FAQ

Q: When did you start reviewing books?

A: I started reviewing books on Tumblr with my friend Rosie in 2011.  But I’ve been recommending books to friends and customers since I started working at a second hand bookshop in high school.

Q: Do you review all the books you read?

A: Alas, that would be a difficult task indeed!  I usually read at least two books a week, sometimes more if the weather’s dreary, and my fingers would probably fall off if I tried to write a half-decent review for each and every one.  I tend to review books which make me want to immediately go back and underline all the bits that made me think complicated thoughts.  If I would recommend the book to a friend for specific, literary, reasons – rather than just because it amused me – I try to form my opinions into coherent sentences.  Some reviews will be more academic than others, because there are times when I just love a book so much that I wish everyone would read it, but my enthusiasm commandeers my critical faculties.  In short, I review a book when it makes a distinct impression on me and when I have the time to do a book justice.

Q: Will you review *my* book?

A: I have, on occasion, read and reviewed self-published or recently published books upon request, but I don’t always have time to read things I don’t find on my own.  Lemony Snicket said it best: “It’s likely that I will die next to a pile of things I was meaning to read.”  I would need to live three hundred years just to get through all the stuff on my own list, and I just keep adding new books to it!  AT THE MOMENT, I AM NOT REVIEWING ANYTHING UPON REQUEST!

Q: What are your favorite books?

A: As Neil Gaiman has said, “Picking five favorite books is like picking the five body parts you’d most like not to lose.”  So, here are my fifteen current favorite books, in no particular order:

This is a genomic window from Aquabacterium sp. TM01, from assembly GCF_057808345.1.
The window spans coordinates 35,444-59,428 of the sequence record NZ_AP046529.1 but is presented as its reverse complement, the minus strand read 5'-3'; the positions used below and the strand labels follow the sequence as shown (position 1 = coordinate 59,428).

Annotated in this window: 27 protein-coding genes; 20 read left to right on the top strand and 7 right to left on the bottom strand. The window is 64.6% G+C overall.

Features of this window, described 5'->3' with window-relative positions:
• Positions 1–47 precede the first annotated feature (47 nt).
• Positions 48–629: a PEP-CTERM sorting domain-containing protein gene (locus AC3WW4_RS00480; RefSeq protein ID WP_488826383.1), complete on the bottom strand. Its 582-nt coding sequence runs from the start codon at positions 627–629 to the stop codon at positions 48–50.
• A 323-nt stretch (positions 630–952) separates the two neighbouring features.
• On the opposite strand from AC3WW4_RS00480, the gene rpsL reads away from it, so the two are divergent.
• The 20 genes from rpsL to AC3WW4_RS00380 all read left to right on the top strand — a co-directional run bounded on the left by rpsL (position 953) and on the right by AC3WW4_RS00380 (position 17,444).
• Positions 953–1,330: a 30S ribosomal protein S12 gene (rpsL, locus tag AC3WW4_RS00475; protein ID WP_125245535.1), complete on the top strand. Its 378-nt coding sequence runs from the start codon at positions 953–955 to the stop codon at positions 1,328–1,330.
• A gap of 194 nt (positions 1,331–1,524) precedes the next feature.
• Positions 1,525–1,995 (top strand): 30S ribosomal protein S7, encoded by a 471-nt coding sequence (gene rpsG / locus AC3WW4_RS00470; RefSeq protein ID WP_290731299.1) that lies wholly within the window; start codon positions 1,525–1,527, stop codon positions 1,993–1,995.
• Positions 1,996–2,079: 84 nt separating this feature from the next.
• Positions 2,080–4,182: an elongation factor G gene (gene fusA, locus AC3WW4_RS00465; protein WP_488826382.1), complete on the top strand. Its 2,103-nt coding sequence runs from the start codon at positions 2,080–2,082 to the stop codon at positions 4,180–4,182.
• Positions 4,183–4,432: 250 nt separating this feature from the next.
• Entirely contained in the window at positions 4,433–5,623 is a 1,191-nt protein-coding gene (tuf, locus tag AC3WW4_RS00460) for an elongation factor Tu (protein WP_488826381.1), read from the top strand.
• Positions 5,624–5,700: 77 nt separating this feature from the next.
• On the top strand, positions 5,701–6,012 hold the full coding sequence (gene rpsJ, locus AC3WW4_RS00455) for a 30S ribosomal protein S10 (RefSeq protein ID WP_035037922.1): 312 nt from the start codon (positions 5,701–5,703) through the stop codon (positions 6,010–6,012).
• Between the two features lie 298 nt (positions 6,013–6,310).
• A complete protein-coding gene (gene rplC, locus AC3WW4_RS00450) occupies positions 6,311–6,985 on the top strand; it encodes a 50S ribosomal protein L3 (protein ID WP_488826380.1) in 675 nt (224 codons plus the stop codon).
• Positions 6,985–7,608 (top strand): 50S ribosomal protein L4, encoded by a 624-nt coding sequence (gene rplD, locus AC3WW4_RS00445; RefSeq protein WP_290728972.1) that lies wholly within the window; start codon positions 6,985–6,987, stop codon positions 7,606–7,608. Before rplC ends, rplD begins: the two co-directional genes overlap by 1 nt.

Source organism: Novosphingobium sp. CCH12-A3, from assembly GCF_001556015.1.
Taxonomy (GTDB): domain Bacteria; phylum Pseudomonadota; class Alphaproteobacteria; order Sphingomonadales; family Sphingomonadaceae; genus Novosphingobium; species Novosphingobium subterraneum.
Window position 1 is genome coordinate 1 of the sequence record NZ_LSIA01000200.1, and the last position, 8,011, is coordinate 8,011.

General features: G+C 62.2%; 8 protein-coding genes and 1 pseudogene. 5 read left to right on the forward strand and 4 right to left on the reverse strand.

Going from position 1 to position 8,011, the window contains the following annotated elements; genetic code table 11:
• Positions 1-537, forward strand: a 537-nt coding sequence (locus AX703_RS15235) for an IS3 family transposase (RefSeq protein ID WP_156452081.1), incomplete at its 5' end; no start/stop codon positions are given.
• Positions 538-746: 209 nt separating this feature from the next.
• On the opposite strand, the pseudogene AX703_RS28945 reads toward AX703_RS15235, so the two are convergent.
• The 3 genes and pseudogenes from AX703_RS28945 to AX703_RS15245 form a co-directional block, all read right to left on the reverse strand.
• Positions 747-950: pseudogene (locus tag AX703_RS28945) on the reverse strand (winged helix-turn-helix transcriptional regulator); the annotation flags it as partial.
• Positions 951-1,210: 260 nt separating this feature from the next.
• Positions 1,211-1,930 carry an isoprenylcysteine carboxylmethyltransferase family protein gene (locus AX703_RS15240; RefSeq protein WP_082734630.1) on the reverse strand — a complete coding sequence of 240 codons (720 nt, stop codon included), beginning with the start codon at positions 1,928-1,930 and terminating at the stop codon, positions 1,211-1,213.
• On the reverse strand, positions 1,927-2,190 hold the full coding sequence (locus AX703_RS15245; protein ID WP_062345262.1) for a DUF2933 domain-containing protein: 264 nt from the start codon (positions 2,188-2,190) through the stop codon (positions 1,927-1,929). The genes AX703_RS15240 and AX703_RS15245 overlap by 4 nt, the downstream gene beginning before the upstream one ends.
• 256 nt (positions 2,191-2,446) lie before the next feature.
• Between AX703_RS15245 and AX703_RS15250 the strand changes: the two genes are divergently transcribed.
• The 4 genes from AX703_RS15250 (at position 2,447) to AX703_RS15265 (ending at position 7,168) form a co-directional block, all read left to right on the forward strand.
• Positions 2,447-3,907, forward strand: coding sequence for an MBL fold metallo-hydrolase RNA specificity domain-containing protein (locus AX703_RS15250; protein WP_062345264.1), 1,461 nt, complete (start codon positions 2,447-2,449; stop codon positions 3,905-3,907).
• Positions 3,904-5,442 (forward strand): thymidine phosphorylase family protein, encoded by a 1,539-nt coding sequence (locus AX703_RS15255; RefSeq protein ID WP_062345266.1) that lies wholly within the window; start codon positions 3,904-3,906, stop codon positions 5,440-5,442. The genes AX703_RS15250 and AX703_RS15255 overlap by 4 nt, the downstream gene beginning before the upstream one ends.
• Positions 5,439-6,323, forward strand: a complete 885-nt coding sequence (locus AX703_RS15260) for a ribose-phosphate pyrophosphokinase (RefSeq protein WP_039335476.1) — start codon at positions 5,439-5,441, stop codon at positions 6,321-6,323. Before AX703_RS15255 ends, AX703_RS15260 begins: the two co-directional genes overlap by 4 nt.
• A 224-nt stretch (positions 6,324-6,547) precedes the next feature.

1. Inkheart by Cornelia Funke

2. The Lone Ranger and Tonto Fistfight In Heaven by Sherman Alexie

3. The Basic 8 by Daniel Handler

4. Peter Pan by J.M. Barrie

5. Jonathan Strange and Mr Norrell by Susanna Clarke

6. Abarat by Clive Barker

7. A High Wind In Jamaica by Richard Hughes

8. Good Omens by Neil Gaiman and Terry Pratchett

9. Little Women by Louisa May Alcott

10. The Raven Cycle by Maggie Stiefvater

11. Lud-In-The-Mist by Hope Mirlees

12. Bloody Jack by L.A. Meyer

13. A Series of Unfortunate Events by Lemony Snicket

14. Anne of Green Gables by L.M. Montgomery

15. Fire and Hemlock by Diana Wynne Jones

(It was incredibly painful to choose only 15 books.  Please don’t ask me to do that again.)

Q: How can I get in touch with you?

A: Leave a comment!  Or, once I figure out how to include my email address on this blog, send me an email!  I love to hear from other readers and/or scurvy knaves.

Advertisements

2 thoughts on “FAQ

  1. Pingback: Reading vs. Research: Pirate Edition (and a reading list) | Bookshelf Pirate

  2. Pingback: Reading vs. Research: Pirate Edition (and a reading list) | Navigating The Stormy Shelves

Leave a Reply

Fill in your details below or click an icon to log in:

WordPress.com Logo

You are commenting using your WordPress.com account. Log Out / Change )

Twitter picture

You are commenting using your Twitter account. Log Out / Change )

Facebook photo

You are commenting using your Facebook account. Log Out / Change )

Google+ photo

You are commenting using your Google+ account. Log Out / Change )

Connecting to %s